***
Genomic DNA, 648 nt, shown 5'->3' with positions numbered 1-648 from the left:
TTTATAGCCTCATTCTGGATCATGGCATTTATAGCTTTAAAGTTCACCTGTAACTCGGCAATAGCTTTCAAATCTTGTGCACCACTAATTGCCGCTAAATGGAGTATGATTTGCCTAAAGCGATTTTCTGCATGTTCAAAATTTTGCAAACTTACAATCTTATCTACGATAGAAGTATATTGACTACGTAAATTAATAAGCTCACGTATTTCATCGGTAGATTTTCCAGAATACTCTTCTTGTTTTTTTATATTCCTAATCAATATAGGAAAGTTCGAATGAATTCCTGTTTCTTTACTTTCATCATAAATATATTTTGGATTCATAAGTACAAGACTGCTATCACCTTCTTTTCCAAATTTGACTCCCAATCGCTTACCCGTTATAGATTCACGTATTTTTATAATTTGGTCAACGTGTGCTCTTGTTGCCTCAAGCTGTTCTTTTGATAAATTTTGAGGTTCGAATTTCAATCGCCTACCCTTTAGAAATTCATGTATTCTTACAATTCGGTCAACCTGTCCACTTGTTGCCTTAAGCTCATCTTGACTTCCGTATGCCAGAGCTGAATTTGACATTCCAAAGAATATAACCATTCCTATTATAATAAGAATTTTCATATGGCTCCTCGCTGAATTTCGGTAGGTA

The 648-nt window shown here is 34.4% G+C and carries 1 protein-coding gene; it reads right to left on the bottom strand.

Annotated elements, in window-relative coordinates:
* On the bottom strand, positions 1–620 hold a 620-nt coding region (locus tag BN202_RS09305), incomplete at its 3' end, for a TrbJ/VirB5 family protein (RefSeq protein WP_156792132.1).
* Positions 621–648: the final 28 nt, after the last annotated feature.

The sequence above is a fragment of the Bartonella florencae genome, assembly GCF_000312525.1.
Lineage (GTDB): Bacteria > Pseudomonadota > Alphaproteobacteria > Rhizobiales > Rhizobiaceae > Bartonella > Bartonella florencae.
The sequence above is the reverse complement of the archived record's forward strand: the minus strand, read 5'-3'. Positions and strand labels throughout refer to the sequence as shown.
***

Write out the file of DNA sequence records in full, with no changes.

Genomic DNA, 648 nt, shown 5'->3' with positions numbered 1-648 from the left:
TTTATAGCCTCATTCTGGATCATGGCATTTATAGCTTTAAAGTTCACCTGTAACTCGGCAATAGCTTTCAAATCTTGTGCACCACTAATTGCCGCTAAATGGAGTATGATTTGCCTAAAGCGATTTTCTGCATGTTCAAAATTTTGCAAACTTACAATCTTATCTACGATAGAAGTATATTGACTACGTAAATTAATAAGCTCACGTATTTCATCGGTAGATTTTCCAGAATACTCTTCTTGTTTTTTTATATTCCTAATCAATATAGGAAAGTTCGAATGAATTCCTGTTTCTTTACTTTCATCATAAATATATTTTGGATTCATAAGTACAAGACTGCTATCACCTTCTTTTCCAAATTTGACTCCCAATCGCTTACCCGTTATAGATTCACGTATTTTTATAATTTGGTCAACGTGTGCTCTTGTTGCCTCAAGCTGTTCTTTTGATAAATTTTGAGGTTCGAATTTCAATCGCCTACCCTTTAGAAATTCATGTATTCTTACAATTCGGTCAACCTGTCCACTTGTTGCCTTAAGCTCATCTTGACTTCCGTATGCCAGAGCTGAATTTGACATTCCAAAGAATATAACCATTCCTATTATAATAAGAATTTTCATATGGCTCCTCGCTGAATTTCGGTAGGTA

The 648-nt window shown here is 34.4% G+C and carries 1 protein-coding gene; it reads right to left on the bottom strand.

Annotated elements, in window-relative coordinates:
* On the bottom strand, positions 1–620 hold a 620-nt coding region (locus tag BN202_RS09305), incomplete at its 3' end, for a TrbJ/VirB5 family protein (RefSeq protein WP_156792132.1).
* Positions 621–648: the final 28 nt, after the last annotated feature.

The sequence above is a fragment of the Bartonella florencae genome, assembly GCF_000312525.1.
Lineage (GTDB): Bacteria > Pseudomonadota > Alphaproteobacteria > Rhizobiales > Rhizobiaceae > Bartonella > Bartonella florencae.
The sequence above is the reverse complement of the archived record's forward strand: the minus strand, read 5'-3'. Positions and strand labels throughout refer to the sequence as shown.